Flash forward about a month. I'm going over finances and looking for apartments. A modest one bedroom in a part of town that will give you a 50/50 chance of being home invaded costs $600 a month. Bills, another $100-200, depending on cell phones, car insurance, cable, internet, heating, electricity, water, garbage, blah blah blah. So that's conservatively $700. That would leave me $50 dollars a month for food. $1.67 a day. Now, granted everything would be split, but I'm pretty sure that it doesn't make solid financial sense, or relationship sense, to move somewhere, thereby depleting your savings to nothing, and then proceed to spend 93% of monthly income on rent until your girlfriend gets a job and bails your ass out. So that got me thinking. Maybe this wasn't such a good idea.

Also, I have to admit, I'm pretty bent out of shape about not getting funding at New Mexico State and Colorado State and not getting into Vanderbilt or any of my top 8 choices. Yeah, that sucked and I've got a moderately large chip on my shoulder about MFA's in general. What's that called by the way? I'm not jealous or envious, I'm upset about not being included or not being wanted. Is there a word for that? "Being bent out of shape?" "Feeling left out?" Those don't really include the desire to get back at those people who have not included you, and hoping that the teachers they did give funding to are freaks who make the university look bad in some gambling/cheating/prostituion scandal in the near future, so I'm not sure they apply. But yeah, maybe my being bent out of shape got into my decision making process and made those whispers about finances a little bit louder, I don't know.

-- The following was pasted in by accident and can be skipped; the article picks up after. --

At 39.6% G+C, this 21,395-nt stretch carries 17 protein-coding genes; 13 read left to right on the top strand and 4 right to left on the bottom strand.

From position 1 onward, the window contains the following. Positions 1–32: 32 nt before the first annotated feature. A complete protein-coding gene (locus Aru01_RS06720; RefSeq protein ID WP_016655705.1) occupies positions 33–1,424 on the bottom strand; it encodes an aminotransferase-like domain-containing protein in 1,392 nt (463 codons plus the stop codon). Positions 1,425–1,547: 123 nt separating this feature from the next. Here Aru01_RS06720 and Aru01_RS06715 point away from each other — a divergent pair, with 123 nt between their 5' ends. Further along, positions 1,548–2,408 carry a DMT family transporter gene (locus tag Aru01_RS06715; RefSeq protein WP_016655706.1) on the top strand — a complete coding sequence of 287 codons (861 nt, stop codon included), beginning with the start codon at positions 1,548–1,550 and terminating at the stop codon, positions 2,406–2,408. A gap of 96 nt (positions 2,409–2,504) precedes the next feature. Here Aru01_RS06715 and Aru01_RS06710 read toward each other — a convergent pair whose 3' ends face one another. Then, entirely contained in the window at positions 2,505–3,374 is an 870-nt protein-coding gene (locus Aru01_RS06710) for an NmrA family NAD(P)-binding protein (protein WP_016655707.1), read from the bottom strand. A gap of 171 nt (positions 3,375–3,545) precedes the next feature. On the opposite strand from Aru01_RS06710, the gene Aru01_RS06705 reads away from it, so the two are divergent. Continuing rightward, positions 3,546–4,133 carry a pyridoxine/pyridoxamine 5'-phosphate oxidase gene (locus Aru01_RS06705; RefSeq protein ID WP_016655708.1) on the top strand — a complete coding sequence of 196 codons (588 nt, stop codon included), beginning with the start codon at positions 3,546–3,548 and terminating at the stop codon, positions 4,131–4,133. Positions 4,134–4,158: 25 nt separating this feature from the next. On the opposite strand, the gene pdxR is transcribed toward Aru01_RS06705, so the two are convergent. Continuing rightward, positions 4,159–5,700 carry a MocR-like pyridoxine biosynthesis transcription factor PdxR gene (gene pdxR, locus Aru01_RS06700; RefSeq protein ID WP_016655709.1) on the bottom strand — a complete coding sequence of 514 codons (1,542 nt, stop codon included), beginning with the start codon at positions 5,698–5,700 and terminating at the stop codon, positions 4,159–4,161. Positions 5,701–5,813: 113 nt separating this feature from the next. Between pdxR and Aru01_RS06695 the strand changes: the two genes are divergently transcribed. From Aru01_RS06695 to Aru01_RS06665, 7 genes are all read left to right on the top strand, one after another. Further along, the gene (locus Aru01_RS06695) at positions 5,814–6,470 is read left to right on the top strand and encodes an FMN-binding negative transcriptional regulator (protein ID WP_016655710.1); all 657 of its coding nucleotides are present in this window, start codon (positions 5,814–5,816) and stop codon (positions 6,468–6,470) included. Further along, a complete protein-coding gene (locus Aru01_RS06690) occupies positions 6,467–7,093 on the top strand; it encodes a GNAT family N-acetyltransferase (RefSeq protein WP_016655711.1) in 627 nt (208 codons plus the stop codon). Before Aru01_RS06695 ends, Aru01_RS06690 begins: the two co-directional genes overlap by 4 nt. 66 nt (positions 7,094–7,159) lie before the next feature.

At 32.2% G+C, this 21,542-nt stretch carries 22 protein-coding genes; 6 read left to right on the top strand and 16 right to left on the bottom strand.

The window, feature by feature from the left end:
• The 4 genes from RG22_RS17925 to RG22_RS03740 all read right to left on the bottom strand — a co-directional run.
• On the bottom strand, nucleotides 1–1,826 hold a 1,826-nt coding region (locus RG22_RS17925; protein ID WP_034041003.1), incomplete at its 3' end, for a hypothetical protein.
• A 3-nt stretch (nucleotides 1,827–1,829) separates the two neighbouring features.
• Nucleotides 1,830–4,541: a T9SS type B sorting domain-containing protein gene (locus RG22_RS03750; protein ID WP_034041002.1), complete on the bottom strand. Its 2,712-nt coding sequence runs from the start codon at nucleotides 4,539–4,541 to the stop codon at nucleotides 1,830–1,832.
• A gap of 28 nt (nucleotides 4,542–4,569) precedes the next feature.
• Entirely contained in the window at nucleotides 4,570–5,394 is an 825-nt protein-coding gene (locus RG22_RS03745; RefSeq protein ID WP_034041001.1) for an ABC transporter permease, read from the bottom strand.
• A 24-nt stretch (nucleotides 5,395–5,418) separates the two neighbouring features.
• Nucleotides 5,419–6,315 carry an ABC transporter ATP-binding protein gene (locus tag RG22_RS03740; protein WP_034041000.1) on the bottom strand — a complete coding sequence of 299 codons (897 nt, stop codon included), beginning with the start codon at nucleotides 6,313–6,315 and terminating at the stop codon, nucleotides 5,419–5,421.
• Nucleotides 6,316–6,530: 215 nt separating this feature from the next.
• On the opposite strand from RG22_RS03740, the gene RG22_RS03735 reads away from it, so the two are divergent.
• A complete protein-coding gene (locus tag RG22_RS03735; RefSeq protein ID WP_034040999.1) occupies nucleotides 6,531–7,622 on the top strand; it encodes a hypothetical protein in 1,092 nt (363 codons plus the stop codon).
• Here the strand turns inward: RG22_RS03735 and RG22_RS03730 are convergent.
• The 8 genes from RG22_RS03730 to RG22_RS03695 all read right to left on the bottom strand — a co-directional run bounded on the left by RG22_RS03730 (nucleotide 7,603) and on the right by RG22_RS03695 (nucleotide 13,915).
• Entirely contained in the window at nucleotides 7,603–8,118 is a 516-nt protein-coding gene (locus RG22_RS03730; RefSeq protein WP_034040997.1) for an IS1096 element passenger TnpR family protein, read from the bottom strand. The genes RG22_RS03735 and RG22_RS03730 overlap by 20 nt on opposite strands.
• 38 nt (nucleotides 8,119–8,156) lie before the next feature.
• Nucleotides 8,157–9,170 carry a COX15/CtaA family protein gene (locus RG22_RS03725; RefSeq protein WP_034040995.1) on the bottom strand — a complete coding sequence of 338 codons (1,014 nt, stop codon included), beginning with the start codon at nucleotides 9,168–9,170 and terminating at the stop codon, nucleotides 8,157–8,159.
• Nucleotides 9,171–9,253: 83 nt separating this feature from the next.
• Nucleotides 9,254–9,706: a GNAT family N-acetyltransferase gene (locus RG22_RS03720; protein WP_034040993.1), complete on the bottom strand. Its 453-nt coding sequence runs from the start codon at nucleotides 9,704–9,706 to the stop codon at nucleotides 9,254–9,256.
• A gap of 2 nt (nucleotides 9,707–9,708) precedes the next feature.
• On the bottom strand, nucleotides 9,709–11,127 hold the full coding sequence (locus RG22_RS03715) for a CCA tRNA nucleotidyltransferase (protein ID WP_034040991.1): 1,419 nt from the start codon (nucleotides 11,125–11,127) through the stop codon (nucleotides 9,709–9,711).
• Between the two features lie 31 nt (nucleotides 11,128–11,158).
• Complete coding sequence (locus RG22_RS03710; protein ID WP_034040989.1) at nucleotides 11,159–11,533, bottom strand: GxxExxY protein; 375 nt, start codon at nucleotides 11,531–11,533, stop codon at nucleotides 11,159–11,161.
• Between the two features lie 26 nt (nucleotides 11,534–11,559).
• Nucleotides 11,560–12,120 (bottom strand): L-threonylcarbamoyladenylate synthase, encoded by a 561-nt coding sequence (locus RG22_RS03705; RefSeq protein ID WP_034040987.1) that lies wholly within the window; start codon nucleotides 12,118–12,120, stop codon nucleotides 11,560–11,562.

The final nail in the MFA coffin was when my brother got to Korea. I have friends going to MFA programs next fall. I'm very happy for them and I'm sure that they will do amazing work, but I'm not jealous. I don't want to kidnap them, steal their identities, and switch places with them. I want them to have a great time without any of that. But my brother, and all the other teachers in Korea, I'm jealous of. I want to be those people. I want to go to work every day knowing that I'm doing what I love, getting paid a reasonable amount for it, and I'm not stressed out about school every free minute of every day.

(A very quick note on "Reasonable pay." The pay in Korea amounts to about $1800 a month. Plus health insurance and inclusion in a national pension plan. Not bad. Oh yeah, did I mention they pay my rent and for my plane ticket to Korea? Or that when I finish my one year contract they give me a bonus of one month's salary? Pretty reasonable for 6.5 hours a day.)